08-09-2017, 03:41 PM
Officially Welcomed to the 'Fest
Join Date: Jul 2015
Mein Auto: 2007 X5 E70 3.0d
Just wanted to post an update - i have a theory about the Soot Mass "rising very quickly" and causing alarm.
Essentially, my theory is what Ard proposed back on page 1...
I've come to believe Ard is exactly right.
Originally Posted by ard
It may be the computer sets the value to 0 immediately after a regen, based on the assumption it has just been cleaned/emptied...but then, rapidly, as you drive the sensors (flow resistance, pressure differentials) become apparent and the computer then recalculates the soot load.
Which would mean it isnt creating massive amounts of soot and clogging, rather it is clogged and remains clogs- OR the sensors that are used to calculate the loads are somehow in error....
Here's why I believe that:
I monitored "Soot Mass" and "Simulated Soot Mass" simultaneously and charted the values.
If you just monitor these values while driving nothing weird jumps out.
When you chart the values, something very interesting appears.
They will display different values for a while, and then watch what happens when a regen starts...
Lets say you start with these parameters:
Soot Mass = 43gm, and Simulated Soot Mass = 36gm.
Then you notice a regen commencing (mine usually starts around 43gm-44gm soot mass).
The simulated soot mass number will begin dropping, and suddenly the "soot mass" value will jump to be an identical number to "simulated soot mass".
This is a key point.
The soot mass value has just shifted (i believe) from an actual reading (at least, a calculation of what it believes is the soot mass based on back pressure sensor values - i'm not saying theres a tiny set of scales in the DPF ), to a made up / simulated reading.
So the regen happens over the next 10 mins, your Soot Mass has dropped to somewhere between 0-15gm, and you think - 'Great! my DPF is now cleaned somewhat', but it hasn't, its still reflecting the "simulated soot mass" value - or the best case scenario. In practice, your DPF probably only burnt off a small amount of soot because its getting less and less efficient as it gets older. So in practice, lets assume over the period of that successful regen it just actually dropped from 43gm to 38gm. Again, you think it dropped to 0-15gm, because thats what the parameter said, but it didn't.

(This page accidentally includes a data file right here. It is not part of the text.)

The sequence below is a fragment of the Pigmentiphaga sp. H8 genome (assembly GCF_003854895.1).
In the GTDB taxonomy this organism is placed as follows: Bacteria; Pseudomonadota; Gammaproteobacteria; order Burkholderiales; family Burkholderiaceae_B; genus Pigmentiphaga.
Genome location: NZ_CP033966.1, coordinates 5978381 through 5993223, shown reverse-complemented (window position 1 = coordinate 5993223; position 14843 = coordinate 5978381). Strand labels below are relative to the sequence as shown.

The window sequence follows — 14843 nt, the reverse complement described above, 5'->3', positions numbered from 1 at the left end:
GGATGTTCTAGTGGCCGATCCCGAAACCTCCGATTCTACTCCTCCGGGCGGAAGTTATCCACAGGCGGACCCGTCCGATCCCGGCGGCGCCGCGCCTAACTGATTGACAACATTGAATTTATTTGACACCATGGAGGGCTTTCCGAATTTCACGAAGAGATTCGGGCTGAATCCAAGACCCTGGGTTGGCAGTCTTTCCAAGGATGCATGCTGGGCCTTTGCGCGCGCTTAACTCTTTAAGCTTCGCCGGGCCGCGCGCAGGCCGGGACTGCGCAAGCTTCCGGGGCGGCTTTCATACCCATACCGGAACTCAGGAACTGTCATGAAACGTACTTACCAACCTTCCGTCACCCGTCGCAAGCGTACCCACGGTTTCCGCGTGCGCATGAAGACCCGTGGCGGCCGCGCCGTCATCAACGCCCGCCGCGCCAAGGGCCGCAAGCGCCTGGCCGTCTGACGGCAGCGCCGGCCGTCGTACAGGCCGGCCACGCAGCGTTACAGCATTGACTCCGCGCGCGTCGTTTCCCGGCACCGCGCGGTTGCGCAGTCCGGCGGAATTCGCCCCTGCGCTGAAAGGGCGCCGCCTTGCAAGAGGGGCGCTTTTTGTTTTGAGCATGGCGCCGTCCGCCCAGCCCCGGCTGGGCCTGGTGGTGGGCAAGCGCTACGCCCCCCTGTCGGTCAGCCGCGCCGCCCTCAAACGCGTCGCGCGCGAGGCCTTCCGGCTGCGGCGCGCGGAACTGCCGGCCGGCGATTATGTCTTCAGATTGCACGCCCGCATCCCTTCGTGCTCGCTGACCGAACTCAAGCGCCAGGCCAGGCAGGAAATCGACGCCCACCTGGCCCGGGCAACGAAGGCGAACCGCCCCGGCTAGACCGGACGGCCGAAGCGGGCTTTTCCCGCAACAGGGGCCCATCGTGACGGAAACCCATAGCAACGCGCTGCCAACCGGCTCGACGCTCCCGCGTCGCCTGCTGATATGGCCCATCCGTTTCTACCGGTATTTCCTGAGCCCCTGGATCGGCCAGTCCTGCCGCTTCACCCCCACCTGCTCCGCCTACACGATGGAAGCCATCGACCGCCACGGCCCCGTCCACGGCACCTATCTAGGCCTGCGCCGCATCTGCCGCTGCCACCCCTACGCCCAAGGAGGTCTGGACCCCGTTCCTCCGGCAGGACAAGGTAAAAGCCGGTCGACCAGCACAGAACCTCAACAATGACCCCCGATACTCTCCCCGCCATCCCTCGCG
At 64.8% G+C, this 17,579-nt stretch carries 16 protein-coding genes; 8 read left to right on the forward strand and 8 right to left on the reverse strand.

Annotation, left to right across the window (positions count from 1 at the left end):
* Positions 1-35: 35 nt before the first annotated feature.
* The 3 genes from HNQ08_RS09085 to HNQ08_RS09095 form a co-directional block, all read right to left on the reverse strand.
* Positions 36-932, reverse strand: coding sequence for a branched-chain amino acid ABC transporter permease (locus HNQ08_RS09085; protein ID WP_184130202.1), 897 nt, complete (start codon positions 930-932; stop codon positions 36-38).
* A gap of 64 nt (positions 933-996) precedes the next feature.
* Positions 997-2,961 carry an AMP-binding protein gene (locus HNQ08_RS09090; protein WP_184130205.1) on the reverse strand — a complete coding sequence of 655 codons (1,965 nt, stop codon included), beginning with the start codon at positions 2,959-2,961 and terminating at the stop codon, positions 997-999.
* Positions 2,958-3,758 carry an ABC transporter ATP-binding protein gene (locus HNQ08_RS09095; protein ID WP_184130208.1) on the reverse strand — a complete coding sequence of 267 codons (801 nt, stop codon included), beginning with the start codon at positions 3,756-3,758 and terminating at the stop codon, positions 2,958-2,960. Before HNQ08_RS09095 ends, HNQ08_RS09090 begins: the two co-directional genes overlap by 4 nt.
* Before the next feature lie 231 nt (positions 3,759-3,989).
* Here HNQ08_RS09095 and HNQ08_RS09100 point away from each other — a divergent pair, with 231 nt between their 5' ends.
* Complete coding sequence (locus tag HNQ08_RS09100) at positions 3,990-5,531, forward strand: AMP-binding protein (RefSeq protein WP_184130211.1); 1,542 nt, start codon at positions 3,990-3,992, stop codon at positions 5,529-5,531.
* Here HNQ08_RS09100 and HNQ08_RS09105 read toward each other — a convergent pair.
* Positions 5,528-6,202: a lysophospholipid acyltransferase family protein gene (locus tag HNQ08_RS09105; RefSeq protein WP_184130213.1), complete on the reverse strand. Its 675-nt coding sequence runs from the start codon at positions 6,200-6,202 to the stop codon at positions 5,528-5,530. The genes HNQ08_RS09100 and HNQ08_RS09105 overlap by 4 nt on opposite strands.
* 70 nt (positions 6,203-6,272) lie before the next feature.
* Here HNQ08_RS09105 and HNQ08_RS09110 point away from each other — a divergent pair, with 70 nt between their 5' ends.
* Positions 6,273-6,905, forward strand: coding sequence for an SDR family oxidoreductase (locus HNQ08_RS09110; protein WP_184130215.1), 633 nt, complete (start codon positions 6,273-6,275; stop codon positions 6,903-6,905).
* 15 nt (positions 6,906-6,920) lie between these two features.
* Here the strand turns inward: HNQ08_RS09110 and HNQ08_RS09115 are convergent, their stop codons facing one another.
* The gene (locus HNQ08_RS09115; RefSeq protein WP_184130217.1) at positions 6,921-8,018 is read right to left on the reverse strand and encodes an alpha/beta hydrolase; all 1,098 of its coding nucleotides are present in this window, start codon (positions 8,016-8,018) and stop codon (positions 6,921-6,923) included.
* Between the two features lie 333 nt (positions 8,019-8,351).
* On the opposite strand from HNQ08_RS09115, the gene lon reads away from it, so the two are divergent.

So then 3 minutes after your successful regen, the "Soot Mass" parameter switches back to a real reading (away from a simulated reading.)
It then begins climbing rapidly - because the computer is continuously recalculating the value based on pressure readings - and the distance travelled.
After 1 minute its displaying 20gm. Computer says "No - its still higher". Soot Mass keeps climbing.
After 3 minutes its displaying 30gm. Computer says "No - its still higher" Soot Mass keeps climbing.
It rapidly climbs up to 38gm and then stabilises, and begins climbing slower.
That's because its returned to its actual value it was physically able to regenerate to.
Then you've got a relatively short distance to travel before your soot mass climbs from 38gm to 43gm and the regen process has to start again.
Confirming - My belief is that a successful regen is only actually reducing the Soot Mass from 43gm to 38gm each time (in my case). And this is completely normal, and the best it can do given the remaining life of the DPF.
We think the forever rapidly climbing numbers are a problem, but its now my belief its just the computer recalculating the figures and shifting from a simulated value to a real value.
Here's my proof from charted values of simultaneously monitoring soot mass and simulated soot mass...
So, in summary - I think Ard was right on Page 1.
I think this is just what happens when your DPF is nearing full.
Normal operating behaviour, until it fills completely and can no longer do active regens, at which point you get it removed/cleaned, or replace it.
2007 E70 X5 3.0d
Last edited by AU Pete; 09-03-2017 at 02:38 PM.